We Graded The Law Students And The Law Students Won

John Hudson at The Atlantic

Catherine Rampell in NYT:

One day next month every student at Loyola Law School Los Angeles will awake to a higher grade point average.

But it’s not because they are all working harder.

The school is retroactively inflating its grades, tacking on 0.333 to every grade recorded in the last few years. The goal is to make its students look more attractive in a competitive job market.

In the last two years, at least 10 law schools have deliberately changed their grading systems to make them more lenient. These include law schools like New York University and Georgetown, as well as Golden Gate University and Tulane University, which just announced the change this month. Some recruiters at law firms keep track of these changes and consider them when interviewing, and some do not.

Law schools seem to view higher grades as one way to rescue their students from the tough economic climate — and perhaps more to the point, to protect their own reputations and rankings. Once able to practically guarantee gainful employment to thousands of students every year, the schools are now fielding complaints from more and more unemployed graduates, frequently drowning in student debt.

Nathan Koppel at Law Blog at WSJ:

Law schools traditionally have strictly regulated the distribution of As and Bs awarded. The fact that they are now tinkering with their grade curves does not sit well with some.

“If somebody’s paying $150,000 for a law school degree, you don’t want to call them a loser,” said Stuart Rojstaczer, a former Duke professor who now studies grade inflation. “So you artificially call every student a success.”

Law firms, for their part, are wise to the ways of law schools. In assessing a job prospect, firms appear to be relying less on possibly-inflated GPAs and instead are paying more attention to other criteria, such as class rank and law-journal experience, NYT reports.

“Every year we do our homework,” said Helen Long, the legal recruiting director at Ropes & Gray. “And besides, if a school had a remarkable jump in its G.P.A.’s from one year to the next, we receive a big enough group of résumés every year that we’d probably notice.”

John Hinderaker at Powerline:

The relationship between students and schools has always been interesting. Students (their parents, usually) paid the bills, but the schools more or less terrorized the students. How did that happen? It was possible only as long as the demand for graduates was strong. Now that demand has weakened, in law as in other industries, the relationship is changing in ways that are not too subtle.

Glenn Reynolds has written about the “education bubble,” perhaps the next to burst. The “costs” of education have risen exponentially over the years, while the real costs of running a school–lumber, natural gas, telecom services, whatever–have risen more modestly. The bubble, seemingly, has now burst. Glenn wrote a day or two ago that he wouldn’t recommend that a college graduate go in debt to attend any law school other than an elite few–Harvard, Yale and Stanford.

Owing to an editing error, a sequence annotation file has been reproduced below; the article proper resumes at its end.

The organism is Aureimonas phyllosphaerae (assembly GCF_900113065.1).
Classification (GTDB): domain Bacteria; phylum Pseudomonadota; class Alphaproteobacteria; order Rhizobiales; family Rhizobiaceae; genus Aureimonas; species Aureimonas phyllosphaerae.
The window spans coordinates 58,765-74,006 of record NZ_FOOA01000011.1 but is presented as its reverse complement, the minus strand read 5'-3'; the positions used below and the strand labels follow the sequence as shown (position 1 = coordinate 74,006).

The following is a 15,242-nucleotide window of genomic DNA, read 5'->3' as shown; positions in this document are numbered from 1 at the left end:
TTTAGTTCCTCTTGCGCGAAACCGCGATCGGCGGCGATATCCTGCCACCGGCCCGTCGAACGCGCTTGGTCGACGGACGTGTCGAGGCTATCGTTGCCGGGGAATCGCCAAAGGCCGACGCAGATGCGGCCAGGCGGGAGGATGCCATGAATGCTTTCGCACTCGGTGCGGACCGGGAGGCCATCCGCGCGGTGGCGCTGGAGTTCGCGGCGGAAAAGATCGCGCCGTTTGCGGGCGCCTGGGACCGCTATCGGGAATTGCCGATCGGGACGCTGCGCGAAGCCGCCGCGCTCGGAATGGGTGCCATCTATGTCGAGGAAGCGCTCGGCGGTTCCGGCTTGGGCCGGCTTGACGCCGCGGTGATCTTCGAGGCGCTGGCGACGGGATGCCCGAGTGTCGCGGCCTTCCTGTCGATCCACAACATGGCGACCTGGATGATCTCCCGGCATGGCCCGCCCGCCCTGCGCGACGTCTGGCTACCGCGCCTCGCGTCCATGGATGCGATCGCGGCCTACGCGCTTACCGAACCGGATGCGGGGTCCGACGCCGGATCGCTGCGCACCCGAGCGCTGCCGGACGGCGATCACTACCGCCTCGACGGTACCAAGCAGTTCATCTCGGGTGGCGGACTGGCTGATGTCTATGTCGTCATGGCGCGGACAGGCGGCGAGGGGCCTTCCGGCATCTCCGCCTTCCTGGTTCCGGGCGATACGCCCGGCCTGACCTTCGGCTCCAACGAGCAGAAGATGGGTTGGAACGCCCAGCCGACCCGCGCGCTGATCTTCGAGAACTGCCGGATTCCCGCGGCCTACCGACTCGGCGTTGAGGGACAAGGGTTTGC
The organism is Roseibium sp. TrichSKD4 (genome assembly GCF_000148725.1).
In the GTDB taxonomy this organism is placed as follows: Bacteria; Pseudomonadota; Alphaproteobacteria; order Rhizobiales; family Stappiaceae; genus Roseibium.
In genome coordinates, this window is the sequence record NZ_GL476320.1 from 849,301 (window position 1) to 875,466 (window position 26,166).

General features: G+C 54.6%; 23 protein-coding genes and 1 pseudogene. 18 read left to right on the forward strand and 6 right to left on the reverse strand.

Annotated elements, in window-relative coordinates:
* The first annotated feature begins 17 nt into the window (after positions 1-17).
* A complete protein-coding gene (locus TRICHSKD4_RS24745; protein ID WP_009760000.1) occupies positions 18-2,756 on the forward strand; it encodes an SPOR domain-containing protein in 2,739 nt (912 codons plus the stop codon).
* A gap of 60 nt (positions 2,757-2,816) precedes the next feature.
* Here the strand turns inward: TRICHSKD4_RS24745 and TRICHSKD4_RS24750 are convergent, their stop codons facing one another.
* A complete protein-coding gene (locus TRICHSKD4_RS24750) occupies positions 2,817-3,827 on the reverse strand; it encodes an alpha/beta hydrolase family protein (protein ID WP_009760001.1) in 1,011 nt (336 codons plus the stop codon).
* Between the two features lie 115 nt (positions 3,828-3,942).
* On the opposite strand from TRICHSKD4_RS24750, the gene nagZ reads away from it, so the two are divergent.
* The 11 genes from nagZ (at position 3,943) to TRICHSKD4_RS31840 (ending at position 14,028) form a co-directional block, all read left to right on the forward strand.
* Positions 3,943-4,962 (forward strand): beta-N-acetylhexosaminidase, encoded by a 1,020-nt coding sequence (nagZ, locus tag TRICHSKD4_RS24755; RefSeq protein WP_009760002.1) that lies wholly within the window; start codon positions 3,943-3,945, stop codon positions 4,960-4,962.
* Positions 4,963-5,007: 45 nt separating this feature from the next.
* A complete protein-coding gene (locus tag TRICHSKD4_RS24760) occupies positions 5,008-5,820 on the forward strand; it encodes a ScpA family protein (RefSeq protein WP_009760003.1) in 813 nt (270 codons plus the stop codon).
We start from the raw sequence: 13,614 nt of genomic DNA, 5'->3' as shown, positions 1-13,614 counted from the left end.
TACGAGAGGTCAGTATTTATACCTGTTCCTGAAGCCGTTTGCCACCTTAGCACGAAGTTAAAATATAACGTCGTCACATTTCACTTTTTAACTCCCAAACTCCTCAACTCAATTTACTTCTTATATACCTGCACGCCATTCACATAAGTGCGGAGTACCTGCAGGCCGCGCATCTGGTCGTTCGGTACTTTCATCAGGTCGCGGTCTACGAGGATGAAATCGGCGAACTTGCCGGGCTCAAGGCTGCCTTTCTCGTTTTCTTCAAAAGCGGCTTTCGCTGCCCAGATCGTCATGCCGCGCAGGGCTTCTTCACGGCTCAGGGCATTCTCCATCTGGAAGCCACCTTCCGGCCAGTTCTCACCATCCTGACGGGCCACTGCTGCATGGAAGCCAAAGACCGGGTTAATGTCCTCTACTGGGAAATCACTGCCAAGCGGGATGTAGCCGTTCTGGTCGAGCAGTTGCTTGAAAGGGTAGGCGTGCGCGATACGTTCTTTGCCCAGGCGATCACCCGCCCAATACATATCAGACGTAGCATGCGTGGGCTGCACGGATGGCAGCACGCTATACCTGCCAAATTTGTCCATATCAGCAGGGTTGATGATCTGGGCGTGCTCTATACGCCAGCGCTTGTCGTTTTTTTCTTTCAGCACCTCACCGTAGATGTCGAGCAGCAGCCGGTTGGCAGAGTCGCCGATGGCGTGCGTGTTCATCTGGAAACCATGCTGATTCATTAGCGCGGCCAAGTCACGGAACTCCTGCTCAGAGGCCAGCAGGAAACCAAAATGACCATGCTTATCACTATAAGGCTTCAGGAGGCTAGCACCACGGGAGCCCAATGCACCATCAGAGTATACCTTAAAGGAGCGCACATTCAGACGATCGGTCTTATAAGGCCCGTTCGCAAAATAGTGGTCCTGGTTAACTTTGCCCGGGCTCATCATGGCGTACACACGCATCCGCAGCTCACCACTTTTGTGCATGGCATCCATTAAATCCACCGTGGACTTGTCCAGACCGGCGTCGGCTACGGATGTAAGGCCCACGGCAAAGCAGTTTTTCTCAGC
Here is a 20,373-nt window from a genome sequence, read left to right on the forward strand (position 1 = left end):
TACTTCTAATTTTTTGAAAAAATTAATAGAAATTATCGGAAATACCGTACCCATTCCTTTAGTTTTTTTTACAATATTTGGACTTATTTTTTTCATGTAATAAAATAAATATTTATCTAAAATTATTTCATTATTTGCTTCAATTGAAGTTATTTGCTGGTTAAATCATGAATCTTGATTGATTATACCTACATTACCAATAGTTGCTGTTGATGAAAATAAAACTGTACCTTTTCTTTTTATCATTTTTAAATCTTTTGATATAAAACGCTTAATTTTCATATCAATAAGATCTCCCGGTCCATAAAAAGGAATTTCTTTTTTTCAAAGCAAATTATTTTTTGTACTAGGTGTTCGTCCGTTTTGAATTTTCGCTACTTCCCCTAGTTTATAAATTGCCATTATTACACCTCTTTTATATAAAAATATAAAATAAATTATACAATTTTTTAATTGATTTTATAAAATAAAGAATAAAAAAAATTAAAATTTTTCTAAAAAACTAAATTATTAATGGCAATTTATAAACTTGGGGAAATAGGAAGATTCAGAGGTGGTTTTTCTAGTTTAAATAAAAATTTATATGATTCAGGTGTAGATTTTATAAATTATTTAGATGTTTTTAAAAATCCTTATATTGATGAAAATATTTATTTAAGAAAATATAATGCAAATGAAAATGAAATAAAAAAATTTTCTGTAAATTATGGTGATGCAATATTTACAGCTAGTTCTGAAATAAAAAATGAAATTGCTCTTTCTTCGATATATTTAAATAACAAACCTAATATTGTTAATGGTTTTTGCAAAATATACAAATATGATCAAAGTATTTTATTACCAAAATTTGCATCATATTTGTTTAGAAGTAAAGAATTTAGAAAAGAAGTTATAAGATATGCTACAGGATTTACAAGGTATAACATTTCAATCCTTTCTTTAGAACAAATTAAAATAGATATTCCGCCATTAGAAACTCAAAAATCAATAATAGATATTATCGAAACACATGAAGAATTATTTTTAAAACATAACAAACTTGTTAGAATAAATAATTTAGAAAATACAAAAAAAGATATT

Law schools that are worried about their economic viability have only a small number of options available. Grade inflation, which has been implemented by countless undergraduate institutions that felt the squeeze some years ago, is one of them. Will law firms and other employers be fooled? One wouldn’t think so, but in an environment of grade inflation, students at an institution that failed to go with the flow might indeed be penalized, for a while at least.

The reality is that any society–even ours–has a limited need for lawyers. I’m reminded of a cartoon in the New Yorker from several decades ago. Two people are talking at a cocktail party; one of them says to the other: “How did I know you’re a lawyer? Simple: everyone is a lawyer.” That was how things seemed to be going during the 1970s, but like all trends, this one couldn’t continue forever.

James Joyner:

Doesn’t telling the NYT you’re doing this rather defeat the purpose? Indeed, won’t it have the opposite effect, making prospective employers dubious of high grades from the school? And won’t this mostly harm the people who actually earned the good grades?

Hamilton Nolan at Gawker:

All this competition! Too stressful! Maybe you should just switch to the sunny climes of “Journalism school,” where life is sweet? Yes, you should, because journalism schools are now suspending the need for an “entrance exam,” because applicants thought that was hard. And journalism itself is easy, so hard things aren’t proper training.

Now go out and learn the world!

Ann Althouse:

I saw the NYT article yesterday and decided it wasn’t worth blogging, but I’m blogging it now because it’s getting blogged and only to say that I consider this news a huge bore in light of the fact that law students’ grades are always adjusted on a curve.

It’s not as if the students previously got the grades they deserved and now the grades are phony. When  lawprofs grade law school exams, we may start with raw scores that represent what we really think of them, but the final grades are determined by the school’s predetermined goals for averages and percentages at the various grade levels. If the school thinks those averages and percentages are set in the wrong place and it can reset them.

It never had to do with the actual performance of the students. It was always about where the school, as a matter of policy, decided the grades ought to be. It was always about communicating with law firms and other employers in the hope of advantaging our graduates in comparison to other law schools’ graduates. We’re all lawyers here. This is all advocacy. Are you actually surprised?


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